What to expect from King Charles' coronation ceremony

king charles coronation rituals
What will happen at King Charles' coronation?Ben A. Pruchnie - Getty Images

Following the death of his mother, Queen Elizabeth II, in September 2022, The Prince of Wales became King of the United Kingdom and 14 other Commonwealth realms. King Charles III will officially be crowned in a coronation ceremony on Saturday 6 May.

A hugely traditional and religious occasion, King Charles III's coronation ceremony will feature numerous rituals involving the Crown Jewels’ Coronation Regalia, which is used only when a new king or queen is coronated and includes items such as the Sovereign’s Orb, the Sovereign’s Sceptre with Cross and the Coronation Spoon.

What happens at the King's coronation?

So, what will actually happen at the King's coronation? Conducted by the Archbishop of Canterbury in Westminster Abbey (the church used for coronating monarchy since 1066), the ceremony will comprise of these main stages:

The Recognition

In a tradition dating back to The Witan, the King's council during Anglo-Saxon times, the sovereign stands in the middle of the theatre (Westminster Abbey's central space) in order to show themselves to the people.

The Oath

As part of his coronation ceremony, King Charles, like all sovereigns before him, will take the coronation oath. While the wording and format of the oath has varied over centuries, Queen Elizabeth II swore to rule according to law, to exercise justice with mercy and to maintain the Church of England. It is assumed that Charles' oath will be similar.

The Anointing

After taking the oath, the King will be anointed, blessed and consecrated by the Archbishop. For this, the sovereign is seated in King Edward's chair, which dates back to 1300. The anointing is done with holy oil, while the Stone of Destiny – sacred symbol of Scotland’s monarchy – will be under the chair. The rectangle, red sandstone block is kept at Edinburgh Castle and is only moved for the coronation of a new monarch.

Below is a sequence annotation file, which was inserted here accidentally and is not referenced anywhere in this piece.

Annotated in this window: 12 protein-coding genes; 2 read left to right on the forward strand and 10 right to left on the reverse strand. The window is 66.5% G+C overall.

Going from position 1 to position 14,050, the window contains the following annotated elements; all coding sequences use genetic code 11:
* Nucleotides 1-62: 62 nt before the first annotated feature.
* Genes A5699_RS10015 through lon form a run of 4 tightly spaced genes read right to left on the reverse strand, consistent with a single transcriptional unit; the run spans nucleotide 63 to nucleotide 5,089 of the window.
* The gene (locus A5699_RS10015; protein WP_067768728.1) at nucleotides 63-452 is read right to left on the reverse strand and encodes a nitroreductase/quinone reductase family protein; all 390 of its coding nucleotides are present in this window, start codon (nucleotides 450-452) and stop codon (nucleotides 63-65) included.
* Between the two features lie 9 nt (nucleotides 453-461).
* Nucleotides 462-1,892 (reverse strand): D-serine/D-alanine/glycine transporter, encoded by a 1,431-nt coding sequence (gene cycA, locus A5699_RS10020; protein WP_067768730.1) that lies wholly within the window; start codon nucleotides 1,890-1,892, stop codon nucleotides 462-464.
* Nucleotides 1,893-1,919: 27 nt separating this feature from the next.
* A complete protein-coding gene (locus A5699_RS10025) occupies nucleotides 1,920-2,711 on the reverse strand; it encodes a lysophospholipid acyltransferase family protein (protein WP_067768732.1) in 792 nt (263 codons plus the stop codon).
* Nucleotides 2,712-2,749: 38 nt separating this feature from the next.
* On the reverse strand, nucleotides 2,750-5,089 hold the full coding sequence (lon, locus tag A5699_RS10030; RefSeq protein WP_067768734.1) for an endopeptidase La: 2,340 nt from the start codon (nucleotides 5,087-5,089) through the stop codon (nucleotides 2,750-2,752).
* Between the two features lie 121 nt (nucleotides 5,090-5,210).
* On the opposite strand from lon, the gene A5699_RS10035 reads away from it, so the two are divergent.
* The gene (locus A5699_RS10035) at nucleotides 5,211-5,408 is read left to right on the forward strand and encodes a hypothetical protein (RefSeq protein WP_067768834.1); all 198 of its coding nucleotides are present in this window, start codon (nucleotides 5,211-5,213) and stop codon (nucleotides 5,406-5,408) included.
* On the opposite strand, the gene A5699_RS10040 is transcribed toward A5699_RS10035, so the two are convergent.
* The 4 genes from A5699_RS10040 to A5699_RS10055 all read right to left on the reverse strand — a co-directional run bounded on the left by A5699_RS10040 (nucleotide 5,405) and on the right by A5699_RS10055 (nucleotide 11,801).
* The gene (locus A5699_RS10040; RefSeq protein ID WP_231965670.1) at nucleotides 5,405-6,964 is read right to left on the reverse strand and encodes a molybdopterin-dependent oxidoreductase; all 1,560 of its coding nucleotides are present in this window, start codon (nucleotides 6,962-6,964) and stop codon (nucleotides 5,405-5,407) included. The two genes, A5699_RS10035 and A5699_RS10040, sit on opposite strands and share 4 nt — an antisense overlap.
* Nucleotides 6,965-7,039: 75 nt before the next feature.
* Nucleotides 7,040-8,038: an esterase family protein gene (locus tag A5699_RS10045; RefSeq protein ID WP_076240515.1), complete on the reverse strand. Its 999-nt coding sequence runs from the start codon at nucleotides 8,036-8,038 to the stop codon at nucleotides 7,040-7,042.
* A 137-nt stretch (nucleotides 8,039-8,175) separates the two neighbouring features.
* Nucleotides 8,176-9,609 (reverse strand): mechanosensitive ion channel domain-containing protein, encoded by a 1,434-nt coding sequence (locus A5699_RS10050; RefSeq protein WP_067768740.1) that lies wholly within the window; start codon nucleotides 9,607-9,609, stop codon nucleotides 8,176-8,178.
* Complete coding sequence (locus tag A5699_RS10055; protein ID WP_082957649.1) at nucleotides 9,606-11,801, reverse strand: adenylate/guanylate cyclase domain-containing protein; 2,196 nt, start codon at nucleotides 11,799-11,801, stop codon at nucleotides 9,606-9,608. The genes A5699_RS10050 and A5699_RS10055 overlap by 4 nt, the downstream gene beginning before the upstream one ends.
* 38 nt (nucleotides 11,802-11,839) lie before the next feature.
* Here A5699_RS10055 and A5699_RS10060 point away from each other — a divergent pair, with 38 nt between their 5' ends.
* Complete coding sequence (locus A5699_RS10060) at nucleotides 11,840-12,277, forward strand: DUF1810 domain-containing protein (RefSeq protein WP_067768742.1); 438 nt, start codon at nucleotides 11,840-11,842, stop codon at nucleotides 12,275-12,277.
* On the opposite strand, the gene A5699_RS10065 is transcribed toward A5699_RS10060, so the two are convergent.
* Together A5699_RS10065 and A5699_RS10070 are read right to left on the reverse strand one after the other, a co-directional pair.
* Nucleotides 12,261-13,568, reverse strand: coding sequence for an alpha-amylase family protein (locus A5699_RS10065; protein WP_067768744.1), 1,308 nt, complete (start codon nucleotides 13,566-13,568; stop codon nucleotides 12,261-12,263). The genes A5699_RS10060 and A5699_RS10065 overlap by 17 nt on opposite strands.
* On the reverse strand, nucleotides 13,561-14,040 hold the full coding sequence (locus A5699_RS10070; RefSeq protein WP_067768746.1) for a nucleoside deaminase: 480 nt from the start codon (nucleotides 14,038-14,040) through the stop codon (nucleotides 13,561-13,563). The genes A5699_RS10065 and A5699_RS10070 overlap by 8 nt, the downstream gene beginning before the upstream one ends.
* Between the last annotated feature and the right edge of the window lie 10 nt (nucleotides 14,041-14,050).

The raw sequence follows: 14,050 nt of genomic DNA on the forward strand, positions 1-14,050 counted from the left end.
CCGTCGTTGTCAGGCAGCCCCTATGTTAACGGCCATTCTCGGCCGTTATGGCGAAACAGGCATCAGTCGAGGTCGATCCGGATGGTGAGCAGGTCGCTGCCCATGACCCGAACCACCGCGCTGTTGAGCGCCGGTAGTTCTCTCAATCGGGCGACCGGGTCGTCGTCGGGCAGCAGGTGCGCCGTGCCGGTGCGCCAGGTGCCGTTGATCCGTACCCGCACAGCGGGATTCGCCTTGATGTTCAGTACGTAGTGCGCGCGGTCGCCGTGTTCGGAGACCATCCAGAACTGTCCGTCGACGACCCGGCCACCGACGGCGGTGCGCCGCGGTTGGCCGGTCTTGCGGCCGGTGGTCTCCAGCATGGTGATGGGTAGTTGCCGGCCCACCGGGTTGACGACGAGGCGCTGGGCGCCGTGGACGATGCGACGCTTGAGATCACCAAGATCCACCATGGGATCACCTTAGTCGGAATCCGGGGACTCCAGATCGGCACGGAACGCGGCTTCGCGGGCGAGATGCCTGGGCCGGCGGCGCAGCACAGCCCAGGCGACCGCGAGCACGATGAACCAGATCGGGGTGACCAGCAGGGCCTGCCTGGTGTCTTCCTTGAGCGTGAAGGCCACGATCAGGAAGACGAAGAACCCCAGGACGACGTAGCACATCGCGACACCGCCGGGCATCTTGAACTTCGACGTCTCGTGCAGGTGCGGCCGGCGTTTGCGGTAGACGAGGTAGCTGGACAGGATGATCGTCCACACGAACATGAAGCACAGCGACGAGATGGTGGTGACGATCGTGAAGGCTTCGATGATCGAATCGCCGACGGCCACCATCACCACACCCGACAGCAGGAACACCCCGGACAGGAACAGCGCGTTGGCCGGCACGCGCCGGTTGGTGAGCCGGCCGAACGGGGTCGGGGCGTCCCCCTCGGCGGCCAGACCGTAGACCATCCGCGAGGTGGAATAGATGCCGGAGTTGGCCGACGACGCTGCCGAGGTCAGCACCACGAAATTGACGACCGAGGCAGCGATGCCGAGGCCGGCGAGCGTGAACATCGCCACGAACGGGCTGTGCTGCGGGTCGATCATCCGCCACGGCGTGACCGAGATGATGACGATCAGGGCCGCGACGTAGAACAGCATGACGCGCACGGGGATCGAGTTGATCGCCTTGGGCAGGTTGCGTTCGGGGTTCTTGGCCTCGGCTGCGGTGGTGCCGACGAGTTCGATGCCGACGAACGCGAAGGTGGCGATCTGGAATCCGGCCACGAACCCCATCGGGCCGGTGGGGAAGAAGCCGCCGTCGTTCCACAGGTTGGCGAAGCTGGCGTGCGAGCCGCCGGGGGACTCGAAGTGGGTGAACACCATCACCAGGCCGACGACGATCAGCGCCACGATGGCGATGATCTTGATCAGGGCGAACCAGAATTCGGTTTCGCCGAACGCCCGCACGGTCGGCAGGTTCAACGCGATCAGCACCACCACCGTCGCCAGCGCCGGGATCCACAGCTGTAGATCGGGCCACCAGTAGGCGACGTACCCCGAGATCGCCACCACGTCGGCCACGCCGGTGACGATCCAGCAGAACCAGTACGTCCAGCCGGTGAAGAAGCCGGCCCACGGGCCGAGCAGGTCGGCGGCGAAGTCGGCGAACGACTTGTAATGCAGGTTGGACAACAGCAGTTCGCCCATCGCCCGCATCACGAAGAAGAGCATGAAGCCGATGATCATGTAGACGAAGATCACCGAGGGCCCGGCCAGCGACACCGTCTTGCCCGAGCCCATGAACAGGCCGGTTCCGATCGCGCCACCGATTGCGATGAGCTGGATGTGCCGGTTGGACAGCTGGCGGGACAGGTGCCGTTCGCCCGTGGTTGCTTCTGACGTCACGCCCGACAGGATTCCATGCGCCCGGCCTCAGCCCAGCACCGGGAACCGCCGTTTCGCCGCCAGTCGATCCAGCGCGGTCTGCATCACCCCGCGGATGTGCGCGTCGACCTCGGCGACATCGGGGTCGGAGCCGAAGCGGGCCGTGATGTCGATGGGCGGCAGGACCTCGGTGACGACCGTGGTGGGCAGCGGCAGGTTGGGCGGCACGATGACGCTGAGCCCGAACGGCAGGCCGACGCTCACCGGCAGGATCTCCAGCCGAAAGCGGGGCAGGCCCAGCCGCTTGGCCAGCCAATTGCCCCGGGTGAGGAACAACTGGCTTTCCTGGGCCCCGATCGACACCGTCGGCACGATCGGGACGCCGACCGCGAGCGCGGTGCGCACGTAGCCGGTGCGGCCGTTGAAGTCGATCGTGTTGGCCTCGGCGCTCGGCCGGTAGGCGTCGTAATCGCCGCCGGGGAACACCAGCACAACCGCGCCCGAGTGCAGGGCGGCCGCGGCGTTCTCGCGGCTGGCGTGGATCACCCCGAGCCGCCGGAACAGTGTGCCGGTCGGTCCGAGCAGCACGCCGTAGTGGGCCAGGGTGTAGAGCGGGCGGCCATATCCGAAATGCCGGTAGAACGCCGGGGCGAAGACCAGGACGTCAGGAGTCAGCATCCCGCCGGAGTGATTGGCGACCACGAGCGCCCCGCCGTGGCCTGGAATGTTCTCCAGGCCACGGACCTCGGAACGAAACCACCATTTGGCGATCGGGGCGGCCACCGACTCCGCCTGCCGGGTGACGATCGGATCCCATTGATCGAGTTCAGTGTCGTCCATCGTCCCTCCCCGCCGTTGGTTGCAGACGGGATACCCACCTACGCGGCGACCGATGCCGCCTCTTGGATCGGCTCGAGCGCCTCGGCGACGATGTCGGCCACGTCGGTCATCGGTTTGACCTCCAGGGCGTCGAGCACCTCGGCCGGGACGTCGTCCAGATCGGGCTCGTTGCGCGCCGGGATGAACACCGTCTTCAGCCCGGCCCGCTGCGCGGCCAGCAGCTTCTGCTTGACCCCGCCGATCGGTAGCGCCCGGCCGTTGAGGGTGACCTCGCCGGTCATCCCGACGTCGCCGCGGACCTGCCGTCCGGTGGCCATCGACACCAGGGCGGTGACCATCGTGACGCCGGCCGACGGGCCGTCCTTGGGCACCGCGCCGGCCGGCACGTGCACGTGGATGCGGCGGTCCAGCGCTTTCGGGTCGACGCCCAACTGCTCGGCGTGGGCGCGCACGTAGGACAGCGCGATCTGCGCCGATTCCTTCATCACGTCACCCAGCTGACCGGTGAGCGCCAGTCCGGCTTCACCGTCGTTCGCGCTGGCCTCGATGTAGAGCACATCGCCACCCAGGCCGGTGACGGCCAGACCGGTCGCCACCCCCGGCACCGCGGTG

The Investiture

King Charles will then don a sleeveless white tunic known as the Colobium Sindonis and the Supertunica, a full-length, sleeved coat made of gold silk cloth. The ceremonial sword and spurs are then presented along with the armills (medieval-style bracelets), the Orb, the Sceptre with the Cross and the Rod with the Dove. The coronation ring, a symbol of 'kingly dignity', will also be put on the fourth finger of Charles' right hand by the Archbishop. Ruby has been the principal stone in the ring since the 13th century.

The Crowning

Still sat in in King Edward’s Chair, Charles will be crowned by the Archbishop with St Edward’s Crown. The centrepiece of the Crown Jewels, the crown is solid gold and decorated with 444 precious and semi-precious stones. It weighs 2.23kg.

The Homage

After the crowning, it was ceremonial tradition for royal blood princes, the Archbishop and other senior peers to pay homage and swear allegiance to the monarch. However, it's been reported that King Charles has decided against having royal dukes kneel before him at his coronation.

The Crowning of the Queen

As Queen Consort, Camilla Parker-Bowles will also be crowned. This is expected to be done after the crowning of King Charles in a similar but less lengthy ceremony. The crown worn by Camilla will be that of Queen Mary, who was also a Queen Consort and was coronated alongside King George V in 1911. Read more about what Camilla is expected to be wearing at her coronation.

How long will the coronation take?

Before the coronation service, King Charles and Camilla, Queen Consort, will travel via a procession to Westminster Abbey. The procession begins at 10.20am, with Their Majesties reaching the Abbey for 11am.

The Coronation service at Westminster Abbey will begin at 11am and finish at 1pm.

Following this, the newly-coronated King and Queen will make their way back to Buckingham Palace. This is expected to take around 30 minutes — meaning they will arrive at the Palace for 1.30pm. After this, they will appear on the Buckingham Palace balcony for a celebratory flypast.

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